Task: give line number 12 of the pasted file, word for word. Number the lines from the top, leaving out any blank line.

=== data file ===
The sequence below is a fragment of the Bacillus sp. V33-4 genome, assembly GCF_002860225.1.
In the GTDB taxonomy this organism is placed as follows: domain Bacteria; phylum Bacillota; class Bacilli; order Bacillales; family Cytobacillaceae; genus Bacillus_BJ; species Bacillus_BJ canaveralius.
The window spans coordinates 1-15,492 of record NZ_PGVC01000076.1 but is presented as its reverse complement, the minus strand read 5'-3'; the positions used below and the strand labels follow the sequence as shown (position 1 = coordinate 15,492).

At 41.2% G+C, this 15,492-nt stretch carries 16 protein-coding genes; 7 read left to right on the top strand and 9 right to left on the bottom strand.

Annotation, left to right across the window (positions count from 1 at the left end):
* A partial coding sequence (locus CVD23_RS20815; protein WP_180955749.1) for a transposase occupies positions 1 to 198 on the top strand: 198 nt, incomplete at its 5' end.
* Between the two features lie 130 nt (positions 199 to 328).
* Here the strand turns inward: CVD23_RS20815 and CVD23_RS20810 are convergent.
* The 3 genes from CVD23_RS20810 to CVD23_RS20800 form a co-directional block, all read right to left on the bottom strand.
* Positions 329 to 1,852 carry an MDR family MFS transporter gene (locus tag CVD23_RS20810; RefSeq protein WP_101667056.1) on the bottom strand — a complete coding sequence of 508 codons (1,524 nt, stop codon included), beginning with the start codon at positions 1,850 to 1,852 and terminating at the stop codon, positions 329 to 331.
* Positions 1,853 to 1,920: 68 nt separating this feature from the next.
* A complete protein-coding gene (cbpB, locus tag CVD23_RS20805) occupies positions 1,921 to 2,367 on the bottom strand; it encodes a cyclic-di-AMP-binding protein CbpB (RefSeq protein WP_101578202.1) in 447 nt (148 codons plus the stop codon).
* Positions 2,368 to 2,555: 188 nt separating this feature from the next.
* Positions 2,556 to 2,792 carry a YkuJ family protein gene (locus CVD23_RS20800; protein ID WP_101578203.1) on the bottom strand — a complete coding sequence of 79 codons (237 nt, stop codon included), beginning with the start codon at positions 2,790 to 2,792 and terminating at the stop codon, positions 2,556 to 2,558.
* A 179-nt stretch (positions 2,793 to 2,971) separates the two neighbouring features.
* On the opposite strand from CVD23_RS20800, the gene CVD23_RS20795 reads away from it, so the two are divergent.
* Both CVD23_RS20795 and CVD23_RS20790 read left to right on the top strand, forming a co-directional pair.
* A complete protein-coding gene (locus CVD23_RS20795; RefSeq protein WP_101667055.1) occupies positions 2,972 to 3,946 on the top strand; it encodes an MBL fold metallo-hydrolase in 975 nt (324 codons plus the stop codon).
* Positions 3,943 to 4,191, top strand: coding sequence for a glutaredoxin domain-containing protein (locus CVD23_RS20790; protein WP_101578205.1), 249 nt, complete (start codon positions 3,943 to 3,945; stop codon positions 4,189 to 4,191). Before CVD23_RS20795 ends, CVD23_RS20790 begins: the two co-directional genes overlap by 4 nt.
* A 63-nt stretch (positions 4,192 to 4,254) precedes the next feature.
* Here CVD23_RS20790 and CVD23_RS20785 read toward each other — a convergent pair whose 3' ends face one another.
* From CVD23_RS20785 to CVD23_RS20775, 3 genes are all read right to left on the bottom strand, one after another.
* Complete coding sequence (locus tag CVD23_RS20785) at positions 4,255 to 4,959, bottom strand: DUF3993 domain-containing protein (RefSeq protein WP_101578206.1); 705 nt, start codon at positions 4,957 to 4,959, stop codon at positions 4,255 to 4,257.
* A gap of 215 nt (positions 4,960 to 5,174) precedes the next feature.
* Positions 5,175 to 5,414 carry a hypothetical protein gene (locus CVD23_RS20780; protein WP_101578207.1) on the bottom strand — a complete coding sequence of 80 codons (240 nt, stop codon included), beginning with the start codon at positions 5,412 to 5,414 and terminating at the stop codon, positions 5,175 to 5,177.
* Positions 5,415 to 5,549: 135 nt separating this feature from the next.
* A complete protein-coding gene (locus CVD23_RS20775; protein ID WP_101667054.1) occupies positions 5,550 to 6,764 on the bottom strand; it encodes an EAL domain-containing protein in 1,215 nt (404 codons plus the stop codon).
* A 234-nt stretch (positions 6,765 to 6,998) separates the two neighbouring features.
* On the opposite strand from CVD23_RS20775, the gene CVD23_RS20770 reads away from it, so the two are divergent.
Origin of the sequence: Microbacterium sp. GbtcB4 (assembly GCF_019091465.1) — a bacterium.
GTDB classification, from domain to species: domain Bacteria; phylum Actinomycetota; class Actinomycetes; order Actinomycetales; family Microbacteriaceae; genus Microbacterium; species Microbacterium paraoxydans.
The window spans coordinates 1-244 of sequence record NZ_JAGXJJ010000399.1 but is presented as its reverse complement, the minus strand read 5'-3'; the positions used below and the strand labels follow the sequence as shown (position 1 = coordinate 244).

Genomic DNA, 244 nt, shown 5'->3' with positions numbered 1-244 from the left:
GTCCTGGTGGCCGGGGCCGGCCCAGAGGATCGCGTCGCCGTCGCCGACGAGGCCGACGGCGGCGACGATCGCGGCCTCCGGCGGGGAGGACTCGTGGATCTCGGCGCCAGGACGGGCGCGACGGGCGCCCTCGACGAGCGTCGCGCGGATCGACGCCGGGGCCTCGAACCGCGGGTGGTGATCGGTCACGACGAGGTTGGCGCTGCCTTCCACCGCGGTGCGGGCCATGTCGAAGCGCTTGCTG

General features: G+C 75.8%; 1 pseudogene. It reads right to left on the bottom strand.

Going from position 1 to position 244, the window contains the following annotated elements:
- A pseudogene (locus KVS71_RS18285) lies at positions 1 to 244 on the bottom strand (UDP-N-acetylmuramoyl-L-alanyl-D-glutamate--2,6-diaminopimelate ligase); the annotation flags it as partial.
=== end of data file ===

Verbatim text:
* A complete protein-coding gene (cbpB, locus tag CVD23_RS20805) occupies positions 1,921 to 2,367 on the bottom strand; it encodes a cyclic-di-AMP-binding protein CbpB (RefSeq protein WP_101578202.1) in 447 nt (148 codons plus the stop codon).